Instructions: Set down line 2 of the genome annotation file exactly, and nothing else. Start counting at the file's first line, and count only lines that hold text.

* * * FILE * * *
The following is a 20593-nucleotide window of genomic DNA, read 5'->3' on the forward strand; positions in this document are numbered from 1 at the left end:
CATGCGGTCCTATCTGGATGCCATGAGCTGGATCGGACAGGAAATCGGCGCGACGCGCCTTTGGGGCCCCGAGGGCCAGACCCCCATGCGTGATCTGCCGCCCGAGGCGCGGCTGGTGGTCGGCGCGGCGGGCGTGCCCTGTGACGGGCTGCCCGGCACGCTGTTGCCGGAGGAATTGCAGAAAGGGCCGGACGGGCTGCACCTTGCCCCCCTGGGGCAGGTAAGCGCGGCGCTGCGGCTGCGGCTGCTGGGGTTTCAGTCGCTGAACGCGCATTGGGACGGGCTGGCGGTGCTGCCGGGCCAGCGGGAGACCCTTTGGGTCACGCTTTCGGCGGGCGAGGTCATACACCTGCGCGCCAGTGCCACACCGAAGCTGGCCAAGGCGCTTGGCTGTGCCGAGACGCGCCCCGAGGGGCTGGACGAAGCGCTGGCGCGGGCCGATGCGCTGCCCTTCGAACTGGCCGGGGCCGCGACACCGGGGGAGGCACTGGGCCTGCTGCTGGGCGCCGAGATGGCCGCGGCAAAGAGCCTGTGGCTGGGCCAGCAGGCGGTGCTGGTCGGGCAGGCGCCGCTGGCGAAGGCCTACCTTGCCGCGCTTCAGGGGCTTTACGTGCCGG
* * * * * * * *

CATGCGGTCCTATCTGGATGCCATGAGCTGGATCGGACAGGAAATCGGCGCGACGCGCCTTTGGGGCCCCGAGGGCCAGACCCCCATGCGTGATCTGCCGCCCGAGGCGCGGCTGGTGGTCGGCGCGGCGGGCGTGCCCTGTGACGGGCTGCCCGGCACGCTGTTGCCGGAGGAATTGCAGAAAGGGCCGGACGGGCTGCACCTTGCCCCCCTGGGGCAGGTAAGCGCGGCGCTGCGGCTGCGGCTGCTGGGGTTTCAGTCGCTGAACGCGCATTGGGACGGGCTGGCGGTGCTGCCGGGCCAGCGGGAGACCCTTTGGGTCACGCTTTCGGCGGGCGAGGTCATACACCTGCGCGCCAGTGCCACACCGAAGCTGGCCAAGGCGCTTGGCTGTGCCGAGACGCGCCCCGAGGGGCTGGACGAAGCGCTGGCGCGGGCCGATGCGCTGCCCTTCGAACTGGCCGGGGCCGCGACACCGGGGGAGGCACTGGGCCTGCTGCTGGGCGCCGAGATGGCCGCGGCAAAGAGCCTGTGGCTGGGCCAGCAGGCGGTGCTGGTCGGGCAGGCGCCGCTGGCGAAGGCCTACCTTGCCGCGCTTCAGGGGCTTTACGTGCCGG